• Since baseline the average monthly income of EELY beneficiaries has risen from PKR 8,603 to 21,253 (almost PKR 4,000 higher than non-participants). Results are particularly impressive in Chitral where young men from the EELY project make an average of PKR 34,698 (compared to PKR 14,333 of non-participating men) and young women make PKR 19,388 (compared to PKR 6,375 of non-participating women).
  • A key indicator of economic empowerment is the ability to make decisions over financial assets; since the baseline the proportion of young women who make joint or sole decisions on how to use their money has increased from 58.4% to 95.8% among EELY beneficiaries.
  • Combined with increased regional stability, the availability of improved tourism services, wide scale destination promotion, and publicity interventions led by youth under EELY, the number of tourists to GBC has increased from 30,000 in 2012 to 250,000 in 2015. The government of Gilgit-Baltistan has acknowledged the role that EELY has played in this sharp increase during the 2016 project steering committee.
  • The Young Community Leadership Development Program (YCLDP) and the local support organization (LSO) capacity building programs have resulted in increased participation of youth in community organizations. An YCLDP study and labour market assessment (LMA) midline survey have confirmed that 40% of young men and 31% of young women are serving community organisations in management/leadership roles.
  • As a result of EELY’s youth focus, there is increased GB government and private sector support for youth development, specifically skills delivery, internships and gender equality (i.e. the GB government contributed PKR 4.4m towards internships over the last three years and have agreed to extend for two years beyond EELY).

Key Highlights of the accomplishments during the life of the project:

  • Completed a comprehensive Labour Market Assessment for the Gilgit-Baltistan and Chitral regions in collaboration with government, the first of its kind in the region;
  • Over 1500 Youth provided TVET skills and placement opportunities
  • Over 900 young men and women received internship in collaboration with government and private sector institutions
  • 2,000 Youth trained in entrepreneurship
  • 300 Youth received start up Micro-Challenge Award to implement social and business ideas
  • Created the electronic youth portal for the Gligit-Baltistan and Chitral region (www.gbcyouth.org.pk), which provides youth with access to information on employment, skills development and leadership opportunities;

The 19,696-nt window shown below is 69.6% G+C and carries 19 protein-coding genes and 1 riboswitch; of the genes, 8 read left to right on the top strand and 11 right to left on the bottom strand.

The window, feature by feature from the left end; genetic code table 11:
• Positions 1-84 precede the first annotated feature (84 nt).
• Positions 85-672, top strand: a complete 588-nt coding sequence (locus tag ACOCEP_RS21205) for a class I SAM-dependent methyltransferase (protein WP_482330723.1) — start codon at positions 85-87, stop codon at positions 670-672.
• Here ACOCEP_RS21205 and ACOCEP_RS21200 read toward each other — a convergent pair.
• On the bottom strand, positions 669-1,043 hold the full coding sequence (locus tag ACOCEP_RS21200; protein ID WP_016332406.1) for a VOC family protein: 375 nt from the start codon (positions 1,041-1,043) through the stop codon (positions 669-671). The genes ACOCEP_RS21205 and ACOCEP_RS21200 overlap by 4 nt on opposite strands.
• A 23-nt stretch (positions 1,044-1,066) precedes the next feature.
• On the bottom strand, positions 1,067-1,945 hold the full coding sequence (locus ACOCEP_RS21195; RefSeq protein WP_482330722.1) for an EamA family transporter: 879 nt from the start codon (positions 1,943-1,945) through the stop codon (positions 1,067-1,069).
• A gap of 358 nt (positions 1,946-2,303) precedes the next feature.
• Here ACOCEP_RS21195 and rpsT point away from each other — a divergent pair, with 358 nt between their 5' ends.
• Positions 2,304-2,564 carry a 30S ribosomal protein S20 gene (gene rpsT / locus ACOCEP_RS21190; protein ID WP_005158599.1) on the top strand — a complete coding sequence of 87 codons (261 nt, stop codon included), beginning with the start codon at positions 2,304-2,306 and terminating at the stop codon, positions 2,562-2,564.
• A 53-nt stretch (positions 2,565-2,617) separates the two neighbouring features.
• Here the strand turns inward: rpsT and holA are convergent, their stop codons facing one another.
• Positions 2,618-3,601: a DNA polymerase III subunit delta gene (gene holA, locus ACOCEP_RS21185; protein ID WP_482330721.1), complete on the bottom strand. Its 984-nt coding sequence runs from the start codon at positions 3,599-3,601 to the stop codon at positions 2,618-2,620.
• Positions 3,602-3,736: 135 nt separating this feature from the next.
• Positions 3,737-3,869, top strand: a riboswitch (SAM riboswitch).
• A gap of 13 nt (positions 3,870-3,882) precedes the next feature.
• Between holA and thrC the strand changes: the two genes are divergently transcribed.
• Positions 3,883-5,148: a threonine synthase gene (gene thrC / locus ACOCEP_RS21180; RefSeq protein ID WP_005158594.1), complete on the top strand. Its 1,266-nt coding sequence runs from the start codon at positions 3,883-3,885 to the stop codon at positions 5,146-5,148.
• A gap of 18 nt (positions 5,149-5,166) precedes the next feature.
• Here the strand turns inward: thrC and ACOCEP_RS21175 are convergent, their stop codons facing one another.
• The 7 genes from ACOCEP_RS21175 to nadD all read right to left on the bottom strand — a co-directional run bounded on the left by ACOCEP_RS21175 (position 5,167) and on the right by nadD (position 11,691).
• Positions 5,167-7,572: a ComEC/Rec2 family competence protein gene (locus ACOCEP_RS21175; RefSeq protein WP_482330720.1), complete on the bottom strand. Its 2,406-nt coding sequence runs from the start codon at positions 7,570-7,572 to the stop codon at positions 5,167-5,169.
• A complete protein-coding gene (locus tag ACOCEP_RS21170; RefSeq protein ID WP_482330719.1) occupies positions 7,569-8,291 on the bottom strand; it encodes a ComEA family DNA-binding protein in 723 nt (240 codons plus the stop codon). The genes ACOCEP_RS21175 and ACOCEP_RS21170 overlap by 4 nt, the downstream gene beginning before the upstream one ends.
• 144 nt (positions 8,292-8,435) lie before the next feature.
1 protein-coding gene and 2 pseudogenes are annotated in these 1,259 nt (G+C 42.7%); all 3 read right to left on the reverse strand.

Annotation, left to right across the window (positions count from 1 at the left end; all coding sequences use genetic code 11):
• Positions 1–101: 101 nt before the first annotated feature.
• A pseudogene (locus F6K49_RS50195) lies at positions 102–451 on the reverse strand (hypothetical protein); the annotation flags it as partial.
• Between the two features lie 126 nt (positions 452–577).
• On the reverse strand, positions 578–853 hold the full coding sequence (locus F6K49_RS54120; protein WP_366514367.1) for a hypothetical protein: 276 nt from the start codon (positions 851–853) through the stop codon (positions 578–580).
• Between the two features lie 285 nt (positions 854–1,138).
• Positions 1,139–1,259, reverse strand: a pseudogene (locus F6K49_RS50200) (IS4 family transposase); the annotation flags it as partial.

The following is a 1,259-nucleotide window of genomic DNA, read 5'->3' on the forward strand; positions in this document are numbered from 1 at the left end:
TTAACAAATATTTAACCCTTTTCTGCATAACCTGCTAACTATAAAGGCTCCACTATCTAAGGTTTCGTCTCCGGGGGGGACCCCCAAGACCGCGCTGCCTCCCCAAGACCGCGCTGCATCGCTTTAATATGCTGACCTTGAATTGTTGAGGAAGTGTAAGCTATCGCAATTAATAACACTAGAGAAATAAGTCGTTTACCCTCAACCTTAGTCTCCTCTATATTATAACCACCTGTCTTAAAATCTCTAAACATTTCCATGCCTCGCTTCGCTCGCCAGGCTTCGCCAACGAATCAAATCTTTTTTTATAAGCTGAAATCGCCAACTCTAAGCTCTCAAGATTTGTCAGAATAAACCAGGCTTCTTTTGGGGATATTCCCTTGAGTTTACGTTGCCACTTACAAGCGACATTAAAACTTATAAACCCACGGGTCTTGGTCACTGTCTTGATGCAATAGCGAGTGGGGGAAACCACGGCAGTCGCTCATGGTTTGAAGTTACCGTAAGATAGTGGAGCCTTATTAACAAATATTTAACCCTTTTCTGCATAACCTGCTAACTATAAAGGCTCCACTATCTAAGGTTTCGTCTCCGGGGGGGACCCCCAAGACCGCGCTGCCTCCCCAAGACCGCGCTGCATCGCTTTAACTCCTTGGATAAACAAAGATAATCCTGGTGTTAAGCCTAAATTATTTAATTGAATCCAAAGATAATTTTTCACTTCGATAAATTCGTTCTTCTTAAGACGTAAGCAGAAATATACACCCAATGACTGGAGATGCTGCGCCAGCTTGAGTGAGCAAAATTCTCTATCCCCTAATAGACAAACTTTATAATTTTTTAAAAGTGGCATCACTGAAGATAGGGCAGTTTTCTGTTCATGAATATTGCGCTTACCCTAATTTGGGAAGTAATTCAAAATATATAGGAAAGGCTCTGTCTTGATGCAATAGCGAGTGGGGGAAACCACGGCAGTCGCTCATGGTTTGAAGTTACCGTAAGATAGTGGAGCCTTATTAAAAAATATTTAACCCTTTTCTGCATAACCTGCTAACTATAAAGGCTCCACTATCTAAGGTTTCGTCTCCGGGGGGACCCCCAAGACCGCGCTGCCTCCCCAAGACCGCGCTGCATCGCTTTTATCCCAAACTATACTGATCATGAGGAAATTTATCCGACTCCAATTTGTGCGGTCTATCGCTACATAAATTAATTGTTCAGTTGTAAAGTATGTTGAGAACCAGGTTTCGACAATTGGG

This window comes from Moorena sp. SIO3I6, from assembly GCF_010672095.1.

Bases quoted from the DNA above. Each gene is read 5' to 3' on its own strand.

• 5,100 Youth received Life Skill Training and another 2,500 Youth received training on Young Community Leadership (YCLDP)
  • 5,600 Youth received services from supported Youth Organizations (YOs)
  • 5,000 youth (over 70% women) mobilized to take membership of 320 Community Based Saving Groups (CBSGs)
  • Ongoing support to over 50 Local Support Organizations (LSOs) for sustainability and implementing youth specific programs at union council level
  • Provided need based support to GB and district Government in Chitral to development and implement youth programs and policies
  • Support provided to GB Government to implement Diamer Youth Development Program through Diamer Poverty Alleviation Programme (DPAP)


Ultimate Outcome against the above-mentioned indicators:

 Increased engagement of youth as productive and full members in GilgitBaltistan and Chitral 

The government cabinet division data shows that 18% of the GBLA members are young women (9%) and men (9%).

At baseline, 11% of GBLA members were young men (three out of 27 members) and 7.4% were young women (two out of 27 members). The comparison shows that although the youth membership in GBLA has slightly increased (from a baseline of six members at endline) the effect is neutralized due to the fact that size of GBLA was also increased from 27 total members to 33 during the 2015 elections. However the proportion of young women members amongst the youth members showed an increase and equal number of young female and male members (three each) elected to the GBLA.